What is going on with IR35

Written by Leigh Foster

While the decrease in National Insurance contributions and repeal of the health and social care levy had been widely spoken about, one of the most surprising changes in the recent mini-budget was the complete reversal of the off-payroll working rules.

These rules make businesses accountable for determining if workers providing their services through personal service companies (PSCs) would have been employees if they provided their services directly. If so, the business must pay tax and NIC as if they were employees.

In August this year, the new Prime Minister indicated that there would be a review of the IR35 rules. However, without warning, the Chancellor announced the entire repeal of the 2017 reforms - which apply IR35 to the public sector - and the 2021 reforms - which extended the rules to the private sector – with effect from 6 April 2023. As a result, only the original IR35 rules from 2000 would remain in place.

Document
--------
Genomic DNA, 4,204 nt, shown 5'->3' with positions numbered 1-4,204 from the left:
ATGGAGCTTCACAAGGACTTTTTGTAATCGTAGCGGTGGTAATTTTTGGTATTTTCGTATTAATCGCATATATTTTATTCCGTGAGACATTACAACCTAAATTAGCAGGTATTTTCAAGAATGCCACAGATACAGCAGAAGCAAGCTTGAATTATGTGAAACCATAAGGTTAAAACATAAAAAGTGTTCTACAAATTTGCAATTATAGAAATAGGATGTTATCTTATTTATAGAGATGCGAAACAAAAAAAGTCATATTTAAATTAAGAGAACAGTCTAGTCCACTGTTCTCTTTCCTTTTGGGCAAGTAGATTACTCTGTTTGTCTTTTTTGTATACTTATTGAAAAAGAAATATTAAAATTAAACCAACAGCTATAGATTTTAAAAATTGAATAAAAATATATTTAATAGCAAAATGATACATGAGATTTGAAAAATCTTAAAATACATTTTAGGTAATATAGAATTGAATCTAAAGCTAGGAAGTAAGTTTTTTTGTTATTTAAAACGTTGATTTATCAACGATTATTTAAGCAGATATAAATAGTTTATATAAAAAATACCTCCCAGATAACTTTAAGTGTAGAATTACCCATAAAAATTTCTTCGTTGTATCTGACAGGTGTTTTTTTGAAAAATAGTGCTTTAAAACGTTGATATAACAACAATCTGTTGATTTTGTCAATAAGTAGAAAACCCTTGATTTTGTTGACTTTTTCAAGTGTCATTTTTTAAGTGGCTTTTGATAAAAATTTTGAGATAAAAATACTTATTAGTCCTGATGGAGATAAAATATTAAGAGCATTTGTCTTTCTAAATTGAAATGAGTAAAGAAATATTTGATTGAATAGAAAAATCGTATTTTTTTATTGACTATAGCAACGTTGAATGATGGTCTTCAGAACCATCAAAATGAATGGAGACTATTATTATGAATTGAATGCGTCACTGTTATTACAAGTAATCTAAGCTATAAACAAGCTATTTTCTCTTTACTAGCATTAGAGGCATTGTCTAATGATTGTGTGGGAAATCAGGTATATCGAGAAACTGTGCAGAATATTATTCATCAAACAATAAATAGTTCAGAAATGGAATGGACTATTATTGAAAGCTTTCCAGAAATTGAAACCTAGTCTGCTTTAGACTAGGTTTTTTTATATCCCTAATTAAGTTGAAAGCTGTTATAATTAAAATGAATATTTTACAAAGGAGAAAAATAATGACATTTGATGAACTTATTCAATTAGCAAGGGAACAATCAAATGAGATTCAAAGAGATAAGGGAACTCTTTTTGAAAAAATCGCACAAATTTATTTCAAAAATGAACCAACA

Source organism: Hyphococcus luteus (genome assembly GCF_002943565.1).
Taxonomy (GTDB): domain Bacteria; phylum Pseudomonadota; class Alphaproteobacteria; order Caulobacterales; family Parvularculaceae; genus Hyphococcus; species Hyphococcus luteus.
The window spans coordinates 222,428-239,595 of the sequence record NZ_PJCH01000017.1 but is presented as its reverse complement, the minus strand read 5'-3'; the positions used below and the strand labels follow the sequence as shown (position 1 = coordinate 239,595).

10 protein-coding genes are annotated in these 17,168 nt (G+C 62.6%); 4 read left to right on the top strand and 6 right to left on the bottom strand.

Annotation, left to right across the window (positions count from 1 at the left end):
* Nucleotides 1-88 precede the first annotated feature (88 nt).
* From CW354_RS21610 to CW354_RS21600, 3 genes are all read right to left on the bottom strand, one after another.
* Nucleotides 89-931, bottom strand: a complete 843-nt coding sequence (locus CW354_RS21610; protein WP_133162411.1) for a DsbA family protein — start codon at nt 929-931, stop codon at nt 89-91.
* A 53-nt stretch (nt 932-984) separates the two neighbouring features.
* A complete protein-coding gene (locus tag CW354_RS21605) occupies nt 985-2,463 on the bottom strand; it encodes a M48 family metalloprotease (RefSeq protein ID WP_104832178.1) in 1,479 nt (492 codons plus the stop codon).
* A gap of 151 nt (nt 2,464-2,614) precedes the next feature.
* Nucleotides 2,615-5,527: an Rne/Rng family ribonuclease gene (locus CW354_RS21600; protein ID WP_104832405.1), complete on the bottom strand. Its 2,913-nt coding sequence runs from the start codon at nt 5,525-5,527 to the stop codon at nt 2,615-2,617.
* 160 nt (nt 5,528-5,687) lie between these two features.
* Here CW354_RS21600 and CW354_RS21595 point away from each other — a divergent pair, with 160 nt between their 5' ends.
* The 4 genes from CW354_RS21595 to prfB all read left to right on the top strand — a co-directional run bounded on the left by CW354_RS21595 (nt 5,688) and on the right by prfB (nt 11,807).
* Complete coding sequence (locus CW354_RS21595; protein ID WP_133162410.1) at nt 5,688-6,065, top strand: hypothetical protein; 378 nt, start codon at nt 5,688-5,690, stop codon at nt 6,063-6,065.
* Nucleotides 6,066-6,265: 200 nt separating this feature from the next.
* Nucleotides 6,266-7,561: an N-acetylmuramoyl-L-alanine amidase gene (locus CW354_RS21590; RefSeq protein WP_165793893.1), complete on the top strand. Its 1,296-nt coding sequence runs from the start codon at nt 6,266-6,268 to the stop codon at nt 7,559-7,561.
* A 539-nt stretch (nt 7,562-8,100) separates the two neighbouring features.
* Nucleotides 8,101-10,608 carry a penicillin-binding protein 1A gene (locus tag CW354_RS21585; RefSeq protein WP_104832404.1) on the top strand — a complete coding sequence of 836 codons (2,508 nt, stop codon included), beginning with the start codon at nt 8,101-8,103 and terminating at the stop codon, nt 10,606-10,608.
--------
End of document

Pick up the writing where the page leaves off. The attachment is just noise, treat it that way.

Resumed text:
What did the original IR35 rules require?

Tax legislation introduced in 2000, commonly known as IR35, was designed to reduce the disparity between the amount of tax paid by people providing their services through an intermediary and direct employee. Under the original IR35 rules, the contractor's PSC had to account to HMRC for tax and NICs if the contractor would have been regarded as an employee of the client in the absence of the PSC.

Under the rules, it was the contractor’s responsibility to make this determination. Given the consequences a determination has on the contractor, there was a strong motive to reject a characterisation of deemed employment.

How were the original IR35 rules reformed in 2017 and 2021?

The off-payroll working reforms were designed to combat widespread non-compliance with the original IR35 rules. They did this by shifting responsibility for assessing whether a contract resembles self-employment or employment from the contractor to the end client. Yet, the rules have been widely criticised as overly complex and onerous.

However, with Kwasi Kwarteng being relieved of his position as Chancellor of the Exchequer and being replaced by Jeremy Hunt, the decision to repeal the IR35 rules in the mini-budget was controversially reversed by Jeremy Hunt on 17th October 2022 meaning the changes made in 2017 and 2021 will remain.

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